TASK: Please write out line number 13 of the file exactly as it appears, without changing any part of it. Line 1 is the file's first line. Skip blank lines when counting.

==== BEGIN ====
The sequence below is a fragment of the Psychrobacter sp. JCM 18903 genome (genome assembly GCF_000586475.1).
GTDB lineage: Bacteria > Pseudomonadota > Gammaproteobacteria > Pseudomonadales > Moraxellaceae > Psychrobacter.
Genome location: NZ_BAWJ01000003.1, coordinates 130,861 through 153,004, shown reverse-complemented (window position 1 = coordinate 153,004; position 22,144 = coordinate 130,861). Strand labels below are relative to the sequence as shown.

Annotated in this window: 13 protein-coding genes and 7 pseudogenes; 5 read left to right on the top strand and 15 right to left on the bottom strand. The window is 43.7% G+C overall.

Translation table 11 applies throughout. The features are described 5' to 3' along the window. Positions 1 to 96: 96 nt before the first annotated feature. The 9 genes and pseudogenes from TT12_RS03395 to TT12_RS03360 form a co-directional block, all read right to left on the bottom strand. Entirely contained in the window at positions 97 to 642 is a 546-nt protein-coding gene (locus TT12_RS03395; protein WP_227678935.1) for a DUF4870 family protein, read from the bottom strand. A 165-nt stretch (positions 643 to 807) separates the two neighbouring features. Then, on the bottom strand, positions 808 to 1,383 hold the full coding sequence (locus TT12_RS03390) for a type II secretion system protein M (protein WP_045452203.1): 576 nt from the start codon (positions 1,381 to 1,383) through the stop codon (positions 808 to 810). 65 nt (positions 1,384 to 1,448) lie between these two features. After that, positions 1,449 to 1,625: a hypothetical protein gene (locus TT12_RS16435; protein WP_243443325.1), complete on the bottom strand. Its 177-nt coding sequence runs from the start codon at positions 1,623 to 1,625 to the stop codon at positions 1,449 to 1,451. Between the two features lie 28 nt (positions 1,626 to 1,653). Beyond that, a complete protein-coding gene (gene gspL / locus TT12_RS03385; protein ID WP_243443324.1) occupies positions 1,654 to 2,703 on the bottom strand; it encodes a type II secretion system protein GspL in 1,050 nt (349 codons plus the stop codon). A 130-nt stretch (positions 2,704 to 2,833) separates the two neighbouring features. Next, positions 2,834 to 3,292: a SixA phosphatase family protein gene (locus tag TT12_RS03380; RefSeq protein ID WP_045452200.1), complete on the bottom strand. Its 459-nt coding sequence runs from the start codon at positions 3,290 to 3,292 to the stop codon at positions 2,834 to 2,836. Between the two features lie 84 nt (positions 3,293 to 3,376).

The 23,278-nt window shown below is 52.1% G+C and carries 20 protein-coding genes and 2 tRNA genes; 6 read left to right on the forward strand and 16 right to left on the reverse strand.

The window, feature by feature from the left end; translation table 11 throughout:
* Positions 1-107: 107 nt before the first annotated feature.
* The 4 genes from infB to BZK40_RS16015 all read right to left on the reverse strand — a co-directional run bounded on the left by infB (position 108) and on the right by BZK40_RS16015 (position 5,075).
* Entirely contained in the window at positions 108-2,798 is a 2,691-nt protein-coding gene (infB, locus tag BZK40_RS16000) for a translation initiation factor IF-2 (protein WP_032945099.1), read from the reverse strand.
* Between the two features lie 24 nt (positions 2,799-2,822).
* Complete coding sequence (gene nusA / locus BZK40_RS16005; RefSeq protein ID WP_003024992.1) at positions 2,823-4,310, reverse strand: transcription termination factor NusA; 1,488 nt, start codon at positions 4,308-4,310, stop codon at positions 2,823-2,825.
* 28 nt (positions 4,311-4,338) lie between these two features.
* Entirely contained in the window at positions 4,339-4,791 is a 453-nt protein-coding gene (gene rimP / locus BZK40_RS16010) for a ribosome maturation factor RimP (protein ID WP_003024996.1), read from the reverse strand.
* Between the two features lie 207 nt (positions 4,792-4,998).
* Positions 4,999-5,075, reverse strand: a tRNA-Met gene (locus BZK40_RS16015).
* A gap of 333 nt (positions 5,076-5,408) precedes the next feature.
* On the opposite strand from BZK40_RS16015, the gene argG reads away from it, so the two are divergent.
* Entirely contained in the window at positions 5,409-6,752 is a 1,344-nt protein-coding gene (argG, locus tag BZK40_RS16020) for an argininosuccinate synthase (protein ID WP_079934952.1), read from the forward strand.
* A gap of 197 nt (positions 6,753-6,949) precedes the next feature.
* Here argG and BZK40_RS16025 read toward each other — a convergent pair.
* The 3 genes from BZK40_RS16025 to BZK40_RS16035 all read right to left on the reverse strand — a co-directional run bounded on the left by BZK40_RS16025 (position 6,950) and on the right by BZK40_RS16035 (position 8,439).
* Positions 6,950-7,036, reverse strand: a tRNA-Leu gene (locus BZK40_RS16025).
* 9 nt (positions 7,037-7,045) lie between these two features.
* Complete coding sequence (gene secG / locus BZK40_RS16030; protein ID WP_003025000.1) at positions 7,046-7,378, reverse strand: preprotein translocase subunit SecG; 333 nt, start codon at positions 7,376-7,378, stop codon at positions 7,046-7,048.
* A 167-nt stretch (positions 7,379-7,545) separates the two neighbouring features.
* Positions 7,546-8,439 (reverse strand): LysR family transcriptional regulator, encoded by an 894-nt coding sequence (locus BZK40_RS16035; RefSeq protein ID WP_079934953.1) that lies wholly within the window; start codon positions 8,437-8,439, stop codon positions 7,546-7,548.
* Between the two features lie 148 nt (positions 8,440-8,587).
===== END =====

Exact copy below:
* 28 nt (positions 4,311-4,338) lie between these two features.